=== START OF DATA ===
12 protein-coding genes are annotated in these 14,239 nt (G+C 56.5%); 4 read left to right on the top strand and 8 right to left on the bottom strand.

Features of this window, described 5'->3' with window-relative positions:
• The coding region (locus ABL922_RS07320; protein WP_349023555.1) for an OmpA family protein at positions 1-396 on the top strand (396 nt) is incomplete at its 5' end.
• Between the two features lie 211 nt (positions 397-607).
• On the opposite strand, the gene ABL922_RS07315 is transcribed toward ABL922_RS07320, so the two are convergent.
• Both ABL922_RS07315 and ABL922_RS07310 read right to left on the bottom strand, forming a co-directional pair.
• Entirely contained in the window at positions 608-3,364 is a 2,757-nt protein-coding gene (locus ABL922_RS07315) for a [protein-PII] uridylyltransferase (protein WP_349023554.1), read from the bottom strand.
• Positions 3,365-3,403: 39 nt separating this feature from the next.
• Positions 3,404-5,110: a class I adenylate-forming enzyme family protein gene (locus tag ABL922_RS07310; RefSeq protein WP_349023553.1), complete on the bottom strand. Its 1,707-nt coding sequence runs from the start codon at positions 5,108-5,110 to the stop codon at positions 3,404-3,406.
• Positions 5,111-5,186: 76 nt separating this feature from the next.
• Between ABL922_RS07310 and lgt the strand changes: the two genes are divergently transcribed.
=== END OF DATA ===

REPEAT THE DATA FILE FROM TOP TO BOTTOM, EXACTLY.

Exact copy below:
12 protein-coding genes are annotated in these 14,239 nt (G+C 56.5%); 4 read left to right on the top strand and 8 right to left on the bottom strand.

Features of this window, described 5'->3' with window-relative positions:
• The coding region (locus ABL922_RS07320; protein WP_349023555.1) for an OmpA family protein at positions 1-396 on the top strand (396 nt) is incomplete at its 5' end.
• Between the two features lie 211 nt (positions 397-607).
• On the opposite strand, the gene ABL922_RS07315 is transcribed toward ABL922_RS07320, so the two are convergent.
• Both ABL922_RS07315 and ABL922_RS07310 read right to left on the bottom strand, forming a co-directional pair.
• Entirely contained in the window at positions 608-3,364 is a 2,757-nt protein-coding gene (locus ABL922_RS07315) for a [protein-PII] uridylyltransferase (protein WP_349023554.1), read from the bottom strand.
• Positions 3,365-3,403: 39 nt separating this feature from the next.
• Positions 3,404-5,110: a class I adenylate-forming enzyme family protein gene (locus tag ABL922_RS07310; RefSeq protein WP_349023553.1), complete on the bottom strand. Its 1,707-nt coding sequence runs from the start codon at positions 5,108-5,110 to the stop codon at positions 3,404-3,406.
• Positions 5,111-5,186: 76 nt separating this feature from the next.
• Between ABL922_RS07310 and lgt the strand changes: the two genes are divergently transcribed.